What makes an idea a good investment?
There are many ways to craft a good idea. It can solve a problem, lower costs, enhance prestige, or add value in a myriad of different ways. We can easily sit in a room designing “good ideas” all day … but there is no guarantee these “good ideas” will also be “good investments” for the organization.
One of the four requirements of innovation is that it “pays its way.” Ideas that are good investments contribute to the organization’s success. Ideas become a good investment when they find an energized market and excel there, embraced by customers and beating out the sharp elbowed competitors.
Customer and competitors decide whether an idea is a good investment. This means there are lots of “good ideas” that are bad investments. Success is entirely contextual.
Current thinking divides the market place based on the kinds of customer needs that are being served. It highlights a winning market based on prestige and product quality, and an equally viable (but very different) market based on convenience and cost. There are also danger areas, the Mush Middle of stagnation and of below the bar mire of Obsolescence which are surprisingly easy to slip into.
Understanding these markets, their rules and their opportunities, can help a Business Innovation Architect take the step from “Good Idea” to “Good Investment”.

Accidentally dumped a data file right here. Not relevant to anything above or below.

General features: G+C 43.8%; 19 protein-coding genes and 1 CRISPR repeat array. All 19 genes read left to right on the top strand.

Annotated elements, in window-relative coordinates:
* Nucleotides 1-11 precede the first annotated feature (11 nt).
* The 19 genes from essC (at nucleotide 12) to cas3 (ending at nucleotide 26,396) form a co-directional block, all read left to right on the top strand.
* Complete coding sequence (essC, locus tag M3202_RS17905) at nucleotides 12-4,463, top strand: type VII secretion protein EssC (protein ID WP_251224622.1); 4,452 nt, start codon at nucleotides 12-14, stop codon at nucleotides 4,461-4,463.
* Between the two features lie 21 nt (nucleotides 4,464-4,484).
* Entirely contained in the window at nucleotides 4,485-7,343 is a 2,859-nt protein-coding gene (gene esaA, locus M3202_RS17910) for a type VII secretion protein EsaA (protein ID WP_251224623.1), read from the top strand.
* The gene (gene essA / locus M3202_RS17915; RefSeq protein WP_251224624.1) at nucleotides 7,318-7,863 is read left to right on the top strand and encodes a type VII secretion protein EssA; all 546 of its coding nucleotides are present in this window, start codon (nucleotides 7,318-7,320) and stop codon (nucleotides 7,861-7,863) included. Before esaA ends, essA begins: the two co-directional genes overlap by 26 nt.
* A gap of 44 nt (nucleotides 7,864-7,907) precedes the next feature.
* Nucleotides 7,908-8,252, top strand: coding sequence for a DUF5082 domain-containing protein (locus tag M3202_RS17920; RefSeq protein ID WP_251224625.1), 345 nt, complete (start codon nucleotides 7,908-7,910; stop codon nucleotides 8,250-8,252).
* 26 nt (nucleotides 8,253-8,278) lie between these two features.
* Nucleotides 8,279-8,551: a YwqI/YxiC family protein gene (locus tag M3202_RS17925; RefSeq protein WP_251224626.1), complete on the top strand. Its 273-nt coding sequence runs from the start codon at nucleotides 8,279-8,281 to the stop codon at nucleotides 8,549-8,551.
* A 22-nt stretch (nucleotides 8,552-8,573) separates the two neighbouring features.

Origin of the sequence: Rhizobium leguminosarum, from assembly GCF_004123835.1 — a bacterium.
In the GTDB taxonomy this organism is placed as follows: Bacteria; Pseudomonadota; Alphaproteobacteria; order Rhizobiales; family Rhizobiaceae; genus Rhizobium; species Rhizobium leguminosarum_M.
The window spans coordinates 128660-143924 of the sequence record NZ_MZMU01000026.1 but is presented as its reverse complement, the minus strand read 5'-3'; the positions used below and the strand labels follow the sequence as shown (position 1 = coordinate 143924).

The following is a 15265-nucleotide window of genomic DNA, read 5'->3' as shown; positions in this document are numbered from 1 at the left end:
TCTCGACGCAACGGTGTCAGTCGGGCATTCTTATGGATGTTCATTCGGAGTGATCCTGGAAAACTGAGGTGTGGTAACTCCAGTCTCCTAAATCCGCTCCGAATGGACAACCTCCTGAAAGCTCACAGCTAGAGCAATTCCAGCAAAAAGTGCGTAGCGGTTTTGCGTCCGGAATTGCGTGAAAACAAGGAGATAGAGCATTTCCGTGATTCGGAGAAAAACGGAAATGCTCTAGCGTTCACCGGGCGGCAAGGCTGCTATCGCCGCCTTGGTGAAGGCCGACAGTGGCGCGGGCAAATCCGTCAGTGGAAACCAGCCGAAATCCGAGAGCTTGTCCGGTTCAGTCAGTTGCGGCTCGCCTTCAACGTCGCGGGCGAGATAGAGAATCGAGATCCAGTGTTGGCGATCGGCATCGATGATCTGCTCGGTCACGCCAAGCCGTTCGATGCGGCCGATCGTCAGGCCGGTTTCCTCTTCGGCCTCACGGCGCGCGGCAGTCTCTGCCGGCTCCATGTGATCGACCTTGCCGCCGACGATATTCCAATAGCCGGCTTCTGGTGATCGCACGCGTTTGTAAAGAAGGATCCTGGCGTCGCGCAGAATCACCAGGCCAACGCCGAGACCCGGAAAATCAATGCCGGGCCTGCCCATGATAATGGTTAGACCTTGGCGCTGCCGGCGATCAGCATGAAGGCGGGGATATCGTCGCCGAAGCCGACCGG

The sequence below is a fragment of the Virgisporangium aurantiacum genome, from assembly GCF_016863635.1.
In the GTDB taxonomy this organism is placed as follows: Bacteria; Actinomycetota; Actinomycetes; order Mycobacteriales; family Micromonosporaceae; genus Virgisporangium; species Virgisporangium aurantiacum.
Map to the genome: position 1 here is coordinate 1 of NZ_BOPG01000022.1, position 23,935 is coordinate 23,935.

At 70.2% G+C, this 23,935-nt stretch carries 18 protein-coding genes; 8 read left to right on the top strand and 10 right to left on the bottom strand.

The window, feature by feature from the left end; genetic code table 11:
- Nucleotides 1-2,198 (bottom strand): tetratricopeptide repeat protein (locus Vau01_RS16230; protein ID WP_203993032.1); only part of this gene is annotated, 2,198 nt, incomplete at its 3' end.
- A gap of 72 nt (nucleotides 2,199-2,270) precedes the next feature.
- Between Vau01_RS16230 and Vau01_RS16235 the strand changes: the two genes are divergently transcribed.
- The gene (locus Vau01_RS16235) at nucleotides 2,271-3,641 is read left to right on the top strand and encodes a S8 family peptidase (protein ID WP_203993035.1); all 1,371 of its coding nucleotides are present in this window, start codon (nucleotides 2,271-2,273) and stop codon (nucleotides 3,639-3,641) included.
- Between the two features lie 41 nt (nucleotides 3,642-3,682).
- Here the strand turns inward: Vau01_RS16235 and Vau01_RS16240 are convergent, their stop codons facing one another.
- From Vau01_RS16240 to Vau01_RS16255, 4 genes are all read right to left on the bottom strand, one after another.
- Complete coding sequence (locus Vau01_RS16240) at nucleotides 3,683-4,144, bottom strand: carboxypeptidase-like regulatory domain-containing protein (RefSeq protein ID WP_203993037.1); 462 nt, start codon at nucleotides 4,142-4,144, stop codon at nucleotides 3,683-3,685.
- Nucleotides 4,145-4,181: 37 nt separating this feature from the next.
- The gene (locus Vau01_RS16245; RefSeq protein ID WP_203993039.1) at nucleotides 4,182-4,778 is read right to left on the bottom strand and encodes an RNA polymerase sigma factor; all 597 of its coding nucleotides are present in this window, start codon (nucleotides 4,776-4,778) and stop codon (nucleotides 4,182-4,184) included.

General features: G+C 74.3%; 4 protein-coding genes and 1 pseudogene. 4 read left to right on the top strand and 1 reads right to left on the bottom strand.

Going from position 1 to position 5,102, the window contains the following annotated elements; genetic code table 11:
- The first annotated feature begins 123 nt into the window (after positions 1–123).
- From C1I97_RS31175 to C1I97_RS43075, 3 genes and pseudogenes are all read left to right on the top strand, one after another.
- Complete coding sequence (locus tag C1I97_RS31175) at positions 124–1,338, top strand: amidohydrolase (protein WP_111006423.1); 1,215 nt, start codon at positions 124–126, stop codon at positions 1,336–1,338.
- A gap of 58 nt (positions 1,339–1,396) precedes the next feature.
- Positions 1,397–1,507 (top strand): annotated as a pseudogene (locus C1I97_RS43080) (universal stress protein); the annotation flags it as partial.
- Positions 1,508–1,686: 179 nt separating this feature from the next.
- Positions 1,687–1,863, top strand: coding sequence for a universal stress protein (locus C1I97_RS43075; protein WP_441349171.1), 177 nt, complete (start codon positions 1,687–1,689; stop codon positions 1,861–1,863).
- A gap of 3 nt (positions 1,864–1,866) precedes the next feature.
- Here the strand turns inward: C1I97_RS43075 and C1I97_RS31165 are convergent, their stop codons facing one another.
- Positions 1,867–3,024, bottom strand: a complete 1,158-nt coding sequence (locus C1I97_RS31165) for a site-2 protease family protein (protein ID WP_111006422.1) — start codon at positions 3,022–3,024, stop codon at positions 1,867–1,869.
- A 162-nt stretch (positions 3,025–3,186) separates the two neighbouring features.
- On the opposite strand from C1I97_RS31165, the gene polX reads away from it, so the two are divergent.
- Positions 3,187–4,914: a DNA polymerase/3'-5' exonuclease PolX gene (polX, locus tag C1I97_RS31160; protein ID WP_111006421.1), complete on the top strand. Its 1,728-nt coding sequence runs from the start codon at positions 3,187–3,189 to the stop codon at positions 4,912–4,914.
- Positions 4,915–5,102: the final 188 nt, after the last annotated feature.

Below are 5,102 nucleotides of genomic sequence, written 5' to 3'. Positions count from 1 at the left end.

Select a market type and understand its rules. Then build your innovation to reach that destination.
- Fidelity – Convenience Tradeoff: Strategy highlighting winning and losing market destinations
- High Fidelity Market: One of the two “winning” market destinations. High quality premium value.
- High Convenience Market: The other “winning” markets. Low cost/simple/high availability.
- Mushy Middle Market: So-so quality and average cost. A no man’s land of product stagnation.
- Below The Bar Market: Not good enough to play at any price. Obsolescence and substandard quality.
- Continually Rising Bar: The ongoing force that redefines market positions. Staying still is deadly.
A Good Read
Multiple authors make this point. My favorite is “Trade Off – Why some things catch on, and other don’t” by Kevin Maney. Xxxx in “Treasure Hunt” demands respect for the convenience access with many examples from the retail space. Advocating for the premium retail experience is xxxx in xxxx.
- Do I know what market I’m in?
- Do I know what market I should be in?
- Does my innovation drive toward an excellent position in a winning market?
- Which markets can I realistically reach?
- How would my innovation change if I changed my Market Destination?